First, the good news: the US prison population decreased by more than 5% between 2009 and 2015. 

The bad news? Incarcerated men account for almost all of this decrease. 

That’s according to a January study from the Prison Policy Initiative (PPI) that looked at state-by-state prison population changes since 1978 and found that women’s prison populations have fallen by a smaller proportion than men’s prison populations in 70% of US states. 

The authors of the study, “The Gender Divide: Tracking women’s state prison growth,” said their findings showed a “disturbing gender disparity in recent prison population trends.” 

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According to PPI, there are more than 2.3 million Americans locked up in the US criminal justice system, the majority of whom (about 1.3 million) are in state prisons. The study found that the number of women in state prisons has increased by 834% since 1978, more than twice the growth of men’s state prison populations. 

Since 2009, the number of men in state prisons has decreased 5%, but the number of women in state prisons virtually has stayed level, falling by just .29%, the report found. 

Image: Jobs For Felons Hub/Flickr

“In many states, treating women’s incarceration as an afterthought has, in effect, held back efforts to decarcerate,” the authors wrote. 

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The study pointed to several reasons that could explain why women are released from prison more infrequently than their male counterparts. 

This includes less access to “diversion programs,” such as rehabilitation and education programs; higher rates of disciplinary action once in prison; and the criminalization of drug use and small-scale involvement in criminal drug networks. 

(File photo/AP)

Not only do women represent an increasingly high proportion of US prisoners, but female inmates are incredibly likely to have faced abuse and discrimination outside of the prison system as well. For example, more than 9 in 10 women in California prisons reported having been “battered and abused” at some point in their lives, according to the American Civil Liberties Union (ACLU).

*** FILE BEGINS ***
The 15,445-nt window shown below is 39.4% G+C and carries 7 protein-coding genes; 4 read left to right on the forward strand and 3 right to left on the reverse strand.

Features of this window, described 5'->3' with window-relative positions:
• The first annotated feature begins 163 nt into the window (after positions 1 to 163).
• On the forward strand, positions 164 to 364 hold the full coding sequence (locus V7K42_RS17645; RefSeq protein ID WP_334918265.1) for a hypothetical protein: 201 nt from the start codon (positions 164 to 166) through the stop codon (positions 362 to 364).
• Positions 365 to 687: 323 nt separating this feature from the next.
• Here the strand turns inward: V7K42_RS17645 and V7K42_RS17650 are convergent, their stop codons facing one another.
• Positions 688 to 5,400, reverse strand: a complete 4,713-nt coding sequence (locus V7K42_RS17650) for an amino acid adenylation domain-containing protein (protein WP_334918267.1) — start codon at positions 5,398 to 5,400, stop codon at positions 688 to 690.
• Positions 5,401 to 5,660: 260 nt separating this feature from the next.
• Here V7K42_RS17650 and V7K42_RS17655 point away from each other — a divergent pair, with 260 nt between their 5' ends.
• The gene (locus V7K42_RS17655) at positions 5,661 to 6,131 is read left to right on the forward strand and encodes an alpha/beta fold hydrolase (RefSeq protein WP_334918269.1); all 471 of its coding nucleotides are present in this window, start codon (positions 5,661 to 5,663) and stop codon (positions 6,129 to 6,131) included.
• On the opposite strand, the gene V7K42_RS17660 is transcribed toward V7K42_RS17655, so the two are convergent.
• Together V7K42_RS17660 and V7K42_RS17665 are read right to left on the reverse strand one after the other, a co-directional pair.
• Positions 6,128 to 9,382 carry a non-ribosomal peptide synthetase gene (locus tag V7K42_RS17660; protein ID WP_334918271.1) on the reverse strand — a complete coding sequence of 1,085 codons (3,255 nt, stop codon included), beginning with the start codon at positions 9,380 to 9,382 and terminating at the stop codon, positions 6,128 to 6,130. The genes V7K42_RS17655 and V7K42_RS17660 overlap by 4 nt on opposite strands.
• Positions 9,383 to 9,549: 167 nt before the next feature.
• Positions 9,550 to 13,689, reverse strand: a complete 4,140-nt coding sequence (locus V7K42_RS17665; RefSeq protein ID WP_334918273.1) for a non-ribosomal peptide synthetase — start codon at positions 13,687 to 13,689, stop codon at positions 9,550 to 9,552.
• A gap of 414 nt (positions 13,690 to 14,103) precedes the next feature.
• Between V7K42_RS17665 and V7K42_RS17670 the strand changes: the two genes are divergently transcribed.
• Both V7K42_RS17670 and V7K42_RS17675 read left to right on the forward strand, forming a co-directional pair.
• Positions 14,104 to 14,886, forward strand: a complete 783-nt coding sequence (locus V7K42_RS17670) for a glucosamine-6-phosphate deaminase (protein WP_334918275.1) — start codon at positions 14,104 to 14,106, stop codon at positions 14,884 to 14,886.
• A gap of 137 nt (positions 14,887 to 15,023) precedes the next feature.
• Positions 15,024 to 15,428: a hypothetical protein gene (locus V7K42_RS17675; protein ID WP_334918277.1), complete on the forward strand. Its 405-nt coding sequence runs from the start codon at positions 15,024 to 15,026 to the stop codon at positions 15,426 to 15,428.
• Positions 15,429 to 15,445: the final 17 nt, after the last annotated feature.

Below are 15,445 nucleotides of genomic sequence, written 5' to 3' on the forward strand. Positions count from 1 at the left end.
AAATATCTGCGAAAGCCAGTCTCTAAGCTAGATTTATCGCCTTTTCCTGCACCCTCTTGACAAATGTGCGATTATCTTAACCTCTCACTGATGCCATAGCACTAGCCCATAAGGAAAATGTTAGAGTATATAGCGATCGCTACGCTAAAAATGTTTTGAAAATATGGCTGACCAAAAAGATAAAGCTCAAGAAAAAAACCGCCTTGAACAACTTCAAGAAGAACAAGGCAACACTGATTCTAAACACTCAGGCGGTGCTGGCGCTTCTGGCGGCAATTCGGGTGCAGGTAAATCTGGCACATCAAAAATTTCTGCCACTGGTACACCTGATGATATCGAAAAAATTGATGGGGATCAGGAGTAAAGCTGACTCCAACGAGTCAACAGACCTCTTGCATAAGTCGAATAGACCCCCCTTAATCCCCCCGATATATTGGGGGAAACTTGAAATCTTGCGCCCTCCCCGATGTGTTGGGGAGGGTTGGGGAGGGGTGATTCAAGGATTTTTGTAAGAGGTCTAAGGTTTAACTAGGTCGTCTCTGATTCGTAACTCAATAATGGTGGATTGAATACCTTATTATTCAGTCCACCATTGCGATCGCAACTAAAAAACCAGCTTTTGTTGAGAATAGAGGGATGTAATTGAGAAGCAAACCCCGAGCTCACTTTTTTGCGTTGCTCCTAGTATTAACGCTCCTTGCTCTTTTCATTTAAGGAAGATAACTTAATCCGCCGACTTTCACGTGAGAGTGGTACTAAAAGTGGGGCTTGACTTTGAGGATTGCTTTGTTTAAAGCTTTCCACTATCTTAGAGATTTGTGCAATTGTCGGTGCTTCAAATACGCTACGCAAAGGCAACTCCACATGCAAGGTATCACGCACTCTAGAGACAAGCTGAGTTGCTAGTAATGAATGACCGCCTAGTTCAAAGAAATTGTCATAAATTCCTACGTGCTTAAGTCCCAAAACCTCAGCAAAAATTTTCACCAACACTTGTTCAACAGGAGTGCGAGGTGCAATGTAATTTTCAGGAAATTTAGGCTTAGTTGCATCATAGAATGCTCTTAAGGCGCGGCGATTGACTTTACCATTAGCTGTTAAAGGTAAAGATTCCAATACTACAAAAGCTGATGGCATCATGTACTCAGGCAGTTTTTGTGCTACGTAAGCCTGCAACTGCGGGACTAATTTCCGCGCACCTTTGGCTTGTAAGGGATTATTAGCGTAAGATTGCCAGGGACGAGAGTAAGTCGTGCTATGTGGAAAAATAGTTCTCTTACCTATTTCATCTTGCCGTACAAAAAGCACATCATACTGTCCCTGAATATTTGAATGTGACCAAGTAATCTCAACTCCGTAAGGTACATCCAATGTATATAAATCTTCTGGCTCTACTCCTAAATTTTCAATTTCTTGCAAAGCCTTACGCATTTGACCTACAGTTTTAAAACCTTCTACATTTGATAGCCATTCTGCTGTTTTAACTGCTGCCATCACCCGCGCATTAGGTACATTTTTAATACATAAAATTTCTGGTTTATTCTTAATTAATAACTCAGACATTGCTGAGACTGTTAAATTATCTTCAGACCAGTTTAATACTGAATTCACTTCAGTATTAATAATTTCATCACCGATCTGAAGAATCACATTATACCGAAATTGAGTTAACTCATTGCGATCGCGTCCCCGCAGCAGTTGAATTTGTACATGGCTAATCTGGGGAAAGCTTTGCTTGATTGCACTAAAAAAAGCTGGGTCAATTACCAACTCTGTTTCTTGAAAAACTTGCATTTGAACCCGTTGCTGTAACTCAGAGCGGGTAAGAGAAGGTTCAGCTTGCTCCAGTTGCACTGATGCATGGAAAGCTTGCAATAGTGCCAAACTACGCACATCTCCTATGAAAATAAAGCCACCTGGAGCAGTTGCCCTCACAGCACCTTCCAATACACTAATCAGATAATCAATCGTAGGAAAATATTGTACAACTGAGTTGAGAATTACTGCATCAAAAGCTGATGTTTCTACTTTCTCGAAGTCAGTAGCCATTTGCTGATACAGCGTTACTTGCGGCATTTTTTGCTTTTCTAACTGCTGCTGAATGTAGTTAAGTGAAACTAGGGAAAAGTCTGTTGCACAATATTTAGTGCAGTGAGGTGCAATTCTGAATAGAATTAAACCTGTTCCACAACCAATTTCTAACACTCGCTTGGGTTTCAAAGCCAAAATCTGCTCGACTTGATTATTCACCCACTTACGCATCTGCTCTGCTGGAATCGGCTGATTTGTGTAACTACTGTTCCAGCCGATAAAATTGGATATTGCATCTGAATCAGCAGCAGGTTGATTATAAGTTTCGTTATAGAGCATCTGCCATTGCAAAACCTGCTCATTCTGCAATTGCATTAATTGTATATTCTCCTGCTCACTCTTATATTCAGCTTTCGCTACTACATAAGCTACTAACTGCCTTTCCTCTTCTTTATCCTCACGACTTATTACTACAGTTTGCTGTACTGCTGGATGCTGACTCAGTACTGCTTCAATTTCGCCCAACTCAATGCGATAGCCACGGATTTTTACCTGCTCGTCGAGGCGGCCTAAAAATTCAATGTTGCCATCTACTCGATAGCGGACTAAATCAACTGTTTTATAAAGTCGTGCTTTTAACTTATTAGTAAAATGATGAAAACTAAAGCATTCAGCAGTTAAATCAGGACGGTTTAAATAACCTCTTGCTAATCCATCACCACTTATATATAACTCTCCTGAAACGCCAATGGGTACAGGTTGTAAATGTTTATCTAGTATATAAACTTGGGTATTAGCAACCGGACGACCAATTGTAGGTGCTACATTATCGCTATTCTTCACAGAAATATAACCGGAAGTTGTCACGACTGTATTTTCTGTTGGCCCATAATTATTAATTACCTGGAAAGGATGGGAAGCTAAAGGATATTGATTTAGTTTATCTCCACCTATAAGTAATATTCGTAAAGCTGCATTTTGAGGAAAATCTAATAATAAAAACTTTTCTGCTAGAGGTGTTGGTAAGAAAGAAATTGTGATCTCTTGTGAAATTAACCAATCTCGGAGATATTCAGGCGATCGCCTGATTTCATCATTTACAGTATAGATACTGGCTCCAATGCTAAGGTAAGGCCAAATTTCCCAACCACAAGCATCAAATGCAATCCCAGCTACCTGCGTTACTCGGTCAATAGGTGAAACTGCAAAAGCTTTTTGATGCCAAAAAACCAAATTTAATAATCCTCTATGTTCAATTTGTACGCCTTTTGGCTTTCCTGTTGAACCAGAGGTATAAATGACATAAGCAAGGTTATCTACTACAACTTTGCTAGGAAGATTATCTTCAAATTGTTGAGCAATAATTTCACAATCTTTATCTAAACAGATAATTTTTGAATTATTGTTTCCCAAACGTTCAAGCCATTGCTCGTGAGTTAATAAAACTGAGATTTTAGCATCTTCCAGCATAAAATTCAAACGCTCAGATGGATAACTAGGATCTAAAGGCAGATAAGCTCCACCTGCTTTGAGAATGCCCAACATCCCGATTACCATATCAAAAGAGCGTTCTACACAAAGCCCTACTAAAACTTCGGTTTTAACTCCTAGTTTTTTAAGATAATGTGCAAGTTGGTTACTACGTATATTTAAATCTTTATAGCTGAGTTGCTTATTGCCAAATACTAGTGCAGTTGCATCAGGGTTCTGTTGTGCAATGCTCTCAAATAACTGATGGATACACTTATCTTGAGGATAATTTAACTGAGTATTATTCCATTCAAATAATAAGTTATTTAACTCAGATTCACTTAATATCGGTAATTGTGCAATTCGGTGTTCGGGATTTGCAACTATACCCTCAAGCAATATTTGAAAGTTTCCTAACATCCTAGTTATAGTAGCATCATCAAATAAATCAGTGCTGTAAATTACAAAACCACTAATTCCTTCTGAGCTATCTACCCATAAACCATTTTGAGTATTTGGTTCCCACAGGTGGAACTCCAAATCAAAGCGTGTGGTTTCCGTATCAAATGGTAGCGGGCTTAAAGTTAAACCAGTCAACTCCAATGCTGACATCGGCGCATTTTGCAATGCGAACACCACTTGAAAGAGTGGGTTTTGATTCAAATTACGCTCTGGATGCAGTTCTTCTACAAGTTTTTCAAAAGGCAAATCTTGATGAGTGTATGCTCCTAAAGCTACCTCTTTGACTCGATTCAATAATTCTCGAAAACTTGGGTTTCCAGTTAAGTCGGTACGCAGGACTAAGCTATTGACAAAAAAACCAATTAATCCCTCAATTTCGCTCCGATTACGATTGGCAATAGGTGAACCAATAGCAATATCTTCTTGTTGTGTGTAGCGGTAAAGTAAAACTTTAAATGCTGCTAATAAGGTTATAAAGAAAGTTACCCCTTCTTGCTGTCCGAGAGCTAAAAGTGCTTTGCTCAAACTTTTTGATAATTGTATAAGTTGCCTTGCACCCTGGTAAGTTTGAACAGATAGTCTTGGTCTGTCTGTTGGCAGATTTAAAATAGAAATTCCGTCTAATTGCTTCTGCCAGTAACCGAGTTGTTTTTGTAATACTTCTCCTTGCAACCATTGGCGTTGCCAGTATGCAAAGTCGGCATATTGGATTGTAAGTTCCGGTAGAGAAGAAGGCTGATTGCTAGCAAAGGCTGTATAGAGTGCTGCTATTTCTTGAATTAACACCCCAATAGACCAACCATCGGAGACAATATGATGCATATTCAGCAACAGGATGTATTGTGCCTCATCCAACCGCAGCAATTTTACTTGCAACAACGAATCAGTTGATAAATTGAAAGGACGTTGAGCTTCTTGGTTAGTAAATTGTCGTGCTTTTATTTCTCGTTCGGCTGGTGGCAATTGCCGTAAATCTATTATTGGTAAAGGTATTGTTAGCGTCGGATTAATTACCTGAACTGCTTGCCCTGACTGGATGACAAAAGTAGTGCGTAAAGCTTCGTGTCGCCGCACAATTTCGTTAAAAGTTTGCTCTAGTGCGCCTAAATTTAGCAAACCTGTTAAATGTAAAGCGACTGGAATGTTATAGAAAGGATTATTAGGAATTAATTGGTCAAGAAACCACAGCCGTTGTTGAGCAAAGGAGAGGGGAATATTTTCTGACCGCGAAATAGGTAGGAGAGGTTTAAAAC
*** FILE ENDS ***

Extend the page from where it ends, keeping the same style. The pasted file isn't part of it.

Additionally, around one in two women in prisons are Black or Hispanic, despite accounting for around 30% of the female population in the US, according to the ACLU report.

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Despite these discouraging statistics, some states, such as Hawaii, Louisiana, and Mississippi, have managed to decrease their population of female inmates, giving hope that the world’s leader in locking people up may still find a way to rid itself of that unattractive statistic. 

Global Citizen campaigns on the Global Goals for Sustainable Development, including goal number 16, peace, justice, and strong institutions, which calls for “equal access to justice for all.” You can join us and take action here


Demand Equity

The US Prison Population Is Falling — But Not for Incarcerated Women

By Phineas Rueckert